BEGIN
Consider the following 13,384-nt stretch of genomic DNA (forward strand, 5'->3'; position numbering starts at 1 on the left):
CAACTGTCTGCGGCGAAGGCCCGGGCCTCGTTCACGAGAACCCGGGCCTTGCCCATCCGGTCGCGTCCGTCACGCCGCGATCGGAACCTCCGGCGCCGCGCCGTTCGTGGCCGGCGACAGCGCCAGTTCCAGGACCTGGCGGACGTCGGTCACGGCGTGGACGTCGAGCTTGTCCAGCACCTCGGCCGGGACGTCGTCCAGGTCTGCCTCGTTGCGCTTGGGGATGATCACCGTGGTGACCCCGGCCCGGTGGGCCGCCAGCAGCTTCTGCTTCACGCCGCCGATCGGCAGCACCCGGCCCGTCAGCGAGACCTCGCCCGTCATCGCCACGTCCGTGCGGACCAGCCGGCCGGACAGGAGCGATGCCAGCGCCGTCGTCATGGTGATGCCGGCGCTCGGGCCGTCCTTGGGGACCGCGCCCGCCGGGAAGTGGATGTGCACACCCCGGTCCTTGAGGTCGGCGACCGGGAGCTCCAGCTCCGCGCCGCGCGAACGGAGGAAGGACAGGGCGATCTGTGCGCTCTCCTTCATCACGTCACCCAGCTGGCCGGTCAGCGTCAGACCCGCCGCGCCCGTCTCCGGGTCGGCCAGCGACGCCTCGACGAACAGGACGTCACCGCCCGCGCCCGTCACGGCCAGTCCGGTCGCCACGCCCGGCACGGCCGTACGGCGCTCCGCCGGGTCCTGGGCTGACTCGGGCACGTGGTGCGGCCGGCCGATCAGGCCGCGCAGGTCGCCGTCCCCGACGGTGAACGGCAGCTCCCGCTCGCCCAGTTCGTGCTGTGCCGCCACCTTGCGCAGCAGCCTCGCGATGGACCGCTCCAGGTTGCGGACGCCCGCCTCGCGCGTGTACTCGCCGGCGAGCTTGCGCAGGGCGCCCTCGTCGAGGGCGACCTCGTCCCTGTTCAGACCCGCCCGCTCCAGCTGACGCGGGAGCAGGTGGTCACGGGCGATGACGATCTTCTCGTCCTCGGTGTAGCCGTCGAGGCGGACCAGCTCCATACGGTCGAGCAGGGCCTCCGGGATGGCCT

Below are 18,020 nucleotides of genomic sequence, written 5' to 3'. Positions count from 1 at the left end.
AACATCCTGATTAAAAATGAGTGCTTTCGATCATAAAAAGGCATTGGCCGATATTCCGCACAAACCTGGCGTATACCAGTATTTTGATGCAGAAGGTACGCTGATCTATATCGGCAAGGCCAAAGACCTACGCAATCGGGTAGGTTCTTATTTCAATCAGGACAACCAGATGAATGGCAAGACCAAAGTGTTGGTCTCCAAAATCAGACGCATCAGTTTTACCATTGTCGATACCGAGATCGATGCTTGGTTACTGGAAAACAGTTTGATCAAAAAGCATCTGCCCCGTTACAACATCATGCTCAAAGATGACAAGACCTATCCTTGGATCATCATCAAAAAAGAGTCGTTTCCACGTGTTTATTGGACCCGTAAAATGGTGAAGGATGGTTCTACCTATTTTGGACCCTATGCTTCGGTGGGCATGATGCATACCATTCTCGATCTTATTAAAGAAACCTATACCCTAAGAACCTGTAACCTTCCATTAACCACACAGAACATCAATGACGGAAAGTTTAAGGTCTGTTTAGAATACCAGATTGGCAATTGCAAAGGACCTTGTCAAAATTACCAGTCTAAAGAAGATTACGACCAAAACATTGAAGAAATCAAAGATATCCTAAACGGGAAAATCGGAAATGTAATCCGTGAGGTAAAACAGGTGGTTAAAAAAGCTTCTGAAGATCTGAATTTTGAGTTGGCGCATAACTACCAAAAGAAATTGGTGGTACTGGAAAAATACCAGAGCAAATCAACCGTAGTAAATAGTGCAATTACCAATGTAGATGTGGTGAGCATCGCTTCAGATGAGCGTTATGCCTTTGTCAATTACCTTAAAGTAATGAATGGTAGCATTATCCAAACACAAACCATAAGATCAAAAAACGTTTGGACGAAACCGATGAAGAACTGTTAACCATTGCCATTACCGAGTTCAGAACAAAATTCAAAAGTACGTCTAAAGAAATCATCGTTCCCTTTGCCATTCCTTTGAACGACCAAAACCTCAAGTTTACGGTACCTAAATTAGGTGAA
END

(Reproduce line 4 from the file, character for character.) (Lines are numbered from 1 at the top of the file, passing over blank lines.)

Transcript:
AACATCCTGATTAAAAATGAGTGCTTTCGATCATAAAAAGGCATTGGCCGATATTCCGCACAAACCTGGCGTATACCAGTATTTTGATGCAGAAGGTACGCTGATCTATATCGGCAAGGCCAAAGACCTACGCAATCGGGTAGGTTCTTATTTCAATCAGGACAACCAGATGAATGGCAAGACCAAAGTGTTGGTCTCCAAAATCAGACGCATCAGTTTTACCATTGTCGATACCGAGATCGATGCTTGGTTACTGGAAAACAGTTTGATCAAAAAGCATCTGCCCCGTTACAACATCATGCTCAAAGATGACAAGACCTATCCTTGGATCATCATCAAAAAAGAGTCGTTTCCACGTGTTTATTGGACCCGTAAAATGGTGAAGGATGGTTCTACCTATTTTGGACCCTATGCTTCGGTGGGCATGATGCATACCATTCTCGATCTTATTAAAGAAACCTATACCCTAAGAACCTGTAACCTTCCATTAACCACACAGAACATCAATGACGGAAAGTTTAAGGTCTGTTTAGAATACCAGATTGGCAATTGCAAAGGACCTTGTCAAAATTACCAGTCTAAAGAAGATTACGACCAAAACATTGAAGAAATCAAAGATATCCTAAACGGGAAAATCGGAAATGTAATCCGTGAGGTAAAACAGGTGGTTAAAAAAGCTTCTGAAGATCTGAATTTTGAGTTGGCGCATAACTACCAAAAGAAATTGGTGGTACTGGAAAAATACCAGAGCAAATCAACCGTAGTAAATAGTGCAATTACCAATGTAGATGTGGTGAGCATCGCTTCAGATGAGCGTTATGCCTTTGTCAATTACCTTAAAGTAATGAATGGTAGCATTATCCAAACACAAACCATAAGATCAAAAAACGTTTGGACGAAACCGATGAAGAACTGTTAACCATTGCCATTACCGAGTTCAGAACAAAATTCAAAAGTACGTCTAAAGAAATCATCGTTCCCTTTGCCATTCCTTTGAACGACCAAAACCTCAAGTTTACGGTACCTAAATTAGGTGAA